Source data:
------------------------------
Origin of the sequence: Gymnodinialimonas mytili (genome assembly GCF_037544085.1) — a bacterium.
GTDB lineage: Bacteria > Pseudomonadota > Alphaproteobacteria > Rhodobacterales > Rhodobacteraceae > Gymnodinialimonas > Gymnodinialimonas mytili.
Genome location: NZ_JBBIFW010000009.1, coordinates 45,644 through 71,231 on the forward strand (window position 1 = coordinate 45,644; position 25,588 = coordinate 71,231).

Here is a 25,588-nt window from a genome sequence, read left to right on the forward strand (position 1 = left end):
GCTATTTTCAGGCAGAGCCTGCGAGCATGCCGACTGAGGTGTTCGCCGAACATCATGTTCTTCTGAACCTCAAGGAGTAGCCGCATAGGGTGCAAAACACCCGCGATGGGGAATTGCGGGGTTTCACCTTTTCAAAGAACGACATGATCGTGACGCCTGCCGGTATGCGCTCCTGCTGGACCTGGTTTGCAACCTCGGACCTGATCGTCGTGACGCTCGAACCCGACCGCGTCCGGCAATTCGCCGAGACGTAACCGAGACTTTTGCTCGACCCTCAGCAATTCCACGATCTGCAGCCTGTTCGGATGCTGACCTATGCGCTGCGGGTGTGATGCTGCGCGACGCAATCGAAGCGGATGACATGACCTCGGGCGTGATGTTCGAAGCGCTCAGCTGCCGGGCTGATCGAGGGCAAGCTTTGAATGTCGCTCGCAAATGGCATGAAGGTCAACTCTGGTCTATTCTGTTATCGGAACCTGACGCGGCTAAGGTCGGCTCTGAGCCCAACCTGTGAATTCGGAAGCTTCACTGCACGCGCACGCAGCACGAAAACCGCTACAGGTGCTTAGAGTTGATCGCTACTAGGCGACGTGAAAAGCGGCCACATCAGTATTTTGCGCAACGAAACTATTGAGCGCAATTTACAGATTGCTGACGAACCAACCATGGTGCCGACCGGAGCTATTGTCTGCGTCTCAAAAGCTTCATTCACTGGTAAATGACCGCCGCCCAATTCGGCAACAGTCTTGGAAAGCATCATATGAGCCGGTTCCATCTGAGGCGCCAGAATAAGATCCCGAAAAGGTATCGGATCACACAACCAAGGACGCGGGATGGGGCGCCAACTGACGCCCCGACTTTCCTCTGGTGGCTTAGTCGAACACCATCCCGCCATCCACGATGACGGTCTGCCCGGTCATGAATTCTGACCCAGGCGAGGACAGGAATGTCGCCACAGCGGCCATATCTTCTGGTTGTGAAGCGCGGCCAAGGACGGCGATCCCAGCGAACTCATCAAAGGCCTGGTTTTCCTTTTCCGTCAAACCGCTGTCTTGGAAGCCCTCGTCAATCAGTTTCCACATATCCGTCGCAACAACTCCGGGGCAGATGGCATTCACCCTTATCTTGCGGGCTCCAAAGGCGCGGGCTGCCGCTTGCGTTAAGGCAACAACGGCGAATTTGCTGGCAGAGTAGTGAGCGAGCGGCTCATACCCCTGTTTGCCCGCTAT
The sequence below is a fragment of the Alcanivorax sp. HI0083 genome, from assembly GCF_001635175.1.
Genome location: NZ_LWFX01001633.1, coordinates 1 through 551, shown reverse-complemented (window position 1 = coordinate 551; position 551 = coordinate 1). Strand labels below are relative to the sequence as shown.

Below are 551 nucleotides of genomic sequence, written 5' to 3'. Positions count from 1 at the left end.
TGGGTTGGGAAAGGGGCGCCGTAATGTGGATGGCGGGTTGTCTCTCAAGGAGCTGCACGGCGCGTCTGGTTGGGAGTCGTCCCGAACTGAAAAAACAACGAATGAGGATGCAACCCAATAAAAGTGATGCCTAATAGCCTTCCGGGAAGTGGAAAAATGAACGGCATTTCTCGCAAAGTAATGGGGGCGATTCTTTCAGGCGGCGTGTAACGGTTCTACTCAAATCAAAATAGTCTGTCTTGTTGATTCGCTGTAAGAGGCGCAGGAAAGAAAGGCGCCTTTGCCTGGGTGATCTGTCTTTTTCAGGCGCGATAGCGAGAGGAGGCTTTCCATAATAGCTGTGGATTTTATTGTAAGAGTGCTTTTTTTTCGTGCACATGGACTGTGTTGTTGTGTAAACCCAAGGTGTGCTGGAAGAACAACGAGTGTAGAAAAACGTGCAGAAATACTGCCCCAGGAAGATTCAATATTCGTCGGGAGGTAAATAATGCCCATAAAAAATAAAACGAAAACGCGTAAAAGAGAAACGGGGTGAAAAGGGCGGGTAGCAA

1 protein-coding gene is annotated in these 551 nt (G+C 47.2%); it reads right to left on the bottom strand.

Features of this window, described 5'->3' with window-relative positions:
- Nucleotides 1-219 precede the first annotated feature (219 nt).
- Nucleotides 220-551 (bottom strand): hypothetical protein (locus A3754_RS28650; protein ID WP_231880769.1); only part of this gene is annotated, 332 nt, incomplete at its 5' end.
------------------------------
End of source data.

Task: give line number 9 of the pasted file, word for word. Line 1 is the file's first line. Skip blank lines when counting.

TGGGTTGGGAAAGGGGCGCCGTAATGTGGATGGCGGGTTGTCTCTCAAGGAGCTGCACGGCGCGTCTGGTTGGGAGTCGTCCCGAACTGAAAAAACAACGAATGAGGATGCAACCCAATAAAAGTGATGCCTAATAGCCTTCCGGGAAGTGGAAAAATGAACGGCATTTCTCGCAAAGTAATGGGGGCGATTCTTTCAGGCGGCGTGTAACGGTTCTACTCAAATCAAAATAGTCTGTCTTGTTGATTCGCTGTAAGAGGCGCAGGAAAGAAAGGCGCCTTTGCCTGGGTGATCTGTCTTTTTCAGGCGCGATAGCGAGAGGAGGCTTTCCATAATAGCTGTGGATTTTATTGTAAGAGTGCTTTTTTTTCGTGCACATGGACTGTGTTGTTGTGTAAACCCAAGGTGTGCTGGAAGAACAACGAGTGTAGAAAAACGTGCAGAAATACTGCCCCAGGAAGATTCAATATTCGTCGGGAGGTAAATAATGCCCATAAAAAATAAAACGAAAACGCGTAAAAGAGAAACGGGGTGAAAAGGGCGGGTAGCAA